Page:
Retrospective: 1988 Honda VT800C Shadow

1988 Honda VT800C Shadow
1988 Honda VT800C Shadow

It’s always fun to ponder the wisdom of motorcycle marketing types, and why various models appear, and sometimes disappear. Quickly. Here we have Honda’s one-year-only VT800C Shadow V-twin, the new larger size done on the cheap by stroking the cylinders of the original VT750C an additional 5.1 millimeters. And then Honda didn’t even write “800” large on the gas tank or side panels; it was seen only discreetly etched on the chromed air cleaner cover by the rider’s left knee. How was anybody to know this was a newish model?

This was the sixth year for Honda’s Shadow series, the company’s first effort to market a traditional V-twin. By traditional we mean one with the cylinders fore and aft, the crankshaft turning in the same direction as the rear axle. Here we will ignore the longitudinal V-twin that Honda had introduced in 1978 with the commendable CX series.

Honda, and the Japanese OEMs in general, seemed to have had a bias against the V-twin motor design, perhaps because they saw it as being a bit old-fashioned. As the motorcycle industry took off in the 1960s, the Rising Sun engineers kept away from the simplicity of a V-twin, preferring to build new and powerful engines like overhead-camshaft in-line fours, the Universal Japanese Motorcycle, or UJM…which kept the American motorcycling hordes entranced throughout the ’70s.

However, having conquered just about every aspect of the motorcycle market, from sport to touring to dirt, excepting a few purists who were partial to European bikes, the Japanese were left with one last segment: the cruiser, exemplified by the V-twin. Power, handling, these did not matter—it was all about style.

Yamaha was the first to tackle this niche in 1982, showing its air-cooled 750 and 920 Virago cruisers, with Honda’s 750cc Shadow appearing a few months later. While Harley was selling nostalgia with its rather antiquated 45-degree OHV engines, and Ducati was winning races with sophisticated OHC 90-degree twins, the Japanese were intent on redefining the cruiser concept. Their vision of the new American cruiser type was a rider who wanted turnkey simplicity, along with reliability and maintenance-free operation. And who could disagree after Honda sold 37,000 Shadows that first year?

The styling was a bit, shall we say, unorthodox, with that left-side exhaust header being not cool at all. Initially Honda was also a bit unclear on the concept that a cruiser needs to be comfortable, and the handlebar/seat/footpeg relationship on the Shadow did not add up to sitting in the saddle for long periods of time. But ergos are not set in stone, and over the next five years suitable adjustments were made. In 1986, the 750 version turned into a 700 to sidestep a new tariff, and remained clunky looking.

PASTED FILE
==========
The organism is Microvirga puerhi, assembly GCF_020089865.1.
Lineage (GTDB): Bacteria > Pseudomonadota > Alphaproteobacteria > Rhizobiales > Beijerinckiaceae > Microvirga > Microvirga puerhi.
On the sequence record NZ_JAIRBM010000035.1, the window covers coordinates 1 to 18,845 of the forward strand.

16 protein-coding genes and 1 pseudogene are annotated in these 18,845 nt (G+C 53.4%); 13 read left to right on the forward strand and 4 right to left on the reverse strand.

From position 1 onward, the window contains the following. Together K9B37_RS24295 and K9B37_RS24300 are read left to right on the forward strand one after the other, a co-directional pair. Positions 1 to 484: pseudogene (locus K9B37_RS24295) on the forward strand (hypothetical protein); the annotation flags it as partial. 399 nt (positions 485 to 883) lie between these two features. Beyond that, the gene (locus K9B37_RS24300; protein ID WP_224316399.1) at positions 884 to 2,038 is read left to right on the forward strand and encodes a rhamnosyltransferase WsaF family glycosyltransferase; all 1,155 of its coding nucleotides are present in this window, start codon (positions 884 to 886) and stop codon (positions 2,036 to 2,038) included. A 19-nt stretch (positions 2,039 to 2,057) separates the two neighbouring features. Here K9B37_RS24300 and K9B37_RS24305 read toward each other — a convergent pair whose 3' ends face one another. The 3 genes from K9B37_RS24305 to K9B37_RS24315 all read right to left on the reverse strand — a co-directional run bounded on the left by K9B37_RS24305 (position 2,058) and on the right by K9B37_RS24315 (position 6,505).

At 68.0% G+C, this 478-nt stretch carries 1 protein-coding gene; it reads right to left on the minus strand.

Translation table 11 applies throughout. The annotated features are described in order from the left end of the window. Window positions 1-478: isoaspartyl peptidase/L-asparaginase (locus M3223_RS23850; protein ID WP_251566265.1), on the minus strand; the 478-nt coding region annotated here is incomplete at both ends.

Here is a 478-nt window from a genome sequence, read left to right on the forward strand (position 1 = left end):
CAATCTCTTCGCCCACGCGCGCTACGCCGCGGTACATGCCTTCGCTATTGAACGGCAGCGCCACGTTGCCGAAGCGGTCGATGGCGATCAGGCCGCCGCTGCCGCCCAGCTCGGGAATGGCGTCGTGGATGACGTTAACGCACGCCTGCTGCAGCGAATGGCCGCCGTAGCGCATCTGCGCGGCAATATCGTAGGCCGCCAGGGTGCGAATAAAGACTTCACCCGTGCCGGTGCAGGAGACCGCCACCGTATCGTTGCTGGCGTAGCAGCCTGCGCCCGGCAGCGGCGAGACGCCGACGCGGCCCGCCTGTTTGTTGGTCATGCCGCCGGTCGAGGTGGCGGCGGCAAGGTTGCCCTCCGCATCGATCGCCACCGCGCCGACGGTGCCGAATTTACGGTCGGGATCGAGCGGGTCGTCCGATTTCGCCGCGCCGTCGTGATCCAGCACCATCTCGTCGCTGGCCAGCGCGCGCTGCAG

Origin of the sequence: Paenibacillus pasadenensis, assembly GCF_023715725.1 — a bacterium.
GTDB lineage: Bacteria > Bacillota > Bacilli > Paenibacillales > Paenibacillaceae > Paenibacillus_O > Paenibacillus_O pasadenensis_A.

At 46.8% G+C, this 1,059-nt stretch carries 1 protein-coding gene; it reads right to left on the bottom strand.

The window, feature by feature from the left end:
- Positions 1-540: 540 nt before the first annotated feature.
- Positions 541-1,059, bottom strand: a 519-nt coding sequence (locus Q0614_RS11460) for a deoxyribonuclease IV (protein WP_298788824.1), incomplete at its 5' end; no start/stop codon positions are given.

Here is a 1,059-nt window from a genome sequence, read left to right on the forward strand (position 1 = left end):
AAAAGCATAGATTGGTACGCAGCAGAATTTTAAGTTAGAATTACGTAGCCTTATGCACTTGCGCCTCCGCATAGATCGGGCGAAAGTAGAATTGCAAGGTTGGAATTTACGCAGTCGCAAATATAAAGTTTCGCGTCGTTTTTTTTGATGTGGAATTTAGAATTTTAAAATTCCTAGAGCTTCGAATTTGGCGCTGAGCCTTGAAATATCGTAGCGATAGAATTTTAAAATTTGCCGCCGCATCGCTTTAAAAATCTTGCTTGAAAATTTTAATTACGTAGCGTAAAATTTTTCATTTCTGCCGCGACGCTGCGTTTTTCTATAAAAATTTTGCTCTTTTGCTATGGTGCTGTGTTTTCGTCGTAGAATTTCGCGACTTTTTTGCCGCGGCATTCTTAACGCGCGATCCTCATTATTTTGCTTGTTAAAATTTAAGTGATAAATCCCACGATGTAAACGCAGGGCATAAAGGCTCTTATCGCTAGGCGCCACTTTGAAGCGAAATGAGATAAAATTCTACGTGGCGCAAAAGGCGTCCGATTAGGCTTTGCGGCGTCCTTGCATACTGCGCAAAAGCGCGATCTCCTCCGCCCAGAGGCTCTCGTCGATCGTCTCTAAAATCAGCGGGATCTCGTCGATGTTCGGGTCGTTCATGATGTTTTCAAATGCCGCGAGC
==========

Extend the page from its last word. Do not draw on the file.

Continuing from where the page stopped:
The 700/750 Shadow’s drivetrain was conventionally modern, with the water-cooled cylinders set at 45 degrees. Chain-driven overhead camshafts ran the three-valve heads, using hydraulic valve adjustment, avoiding that boring tappet-clearance check. All of this kept adequate power flowing, some 60 horses, with pleasant low-range grunt at 3,500 rpm. Carburetion was done via two 36mm Mikunis sitting right under the gas tank.

Straight-cut gears ran the power back to a 6-speed gearbox, and then shaft drive, so maintenance was minimal. Along with mag wheels and tubeless tires, initially the Shadows had twin discs on the front, but in ’86 they went to a single—which worked just as well. Wheelbase was an even 60 inches, with curb weight a little more than 500 pounds.

In 1985, the 1100cc version of the Shadow came to the fore, suffering from the same 750 styling, but having only five gears in the box. The 1100 enjoyed a considerable Harleyesque redesign two years later, and the gears went down to four. Some bright light figured that cruiser riders might not be too interested in shifting gears.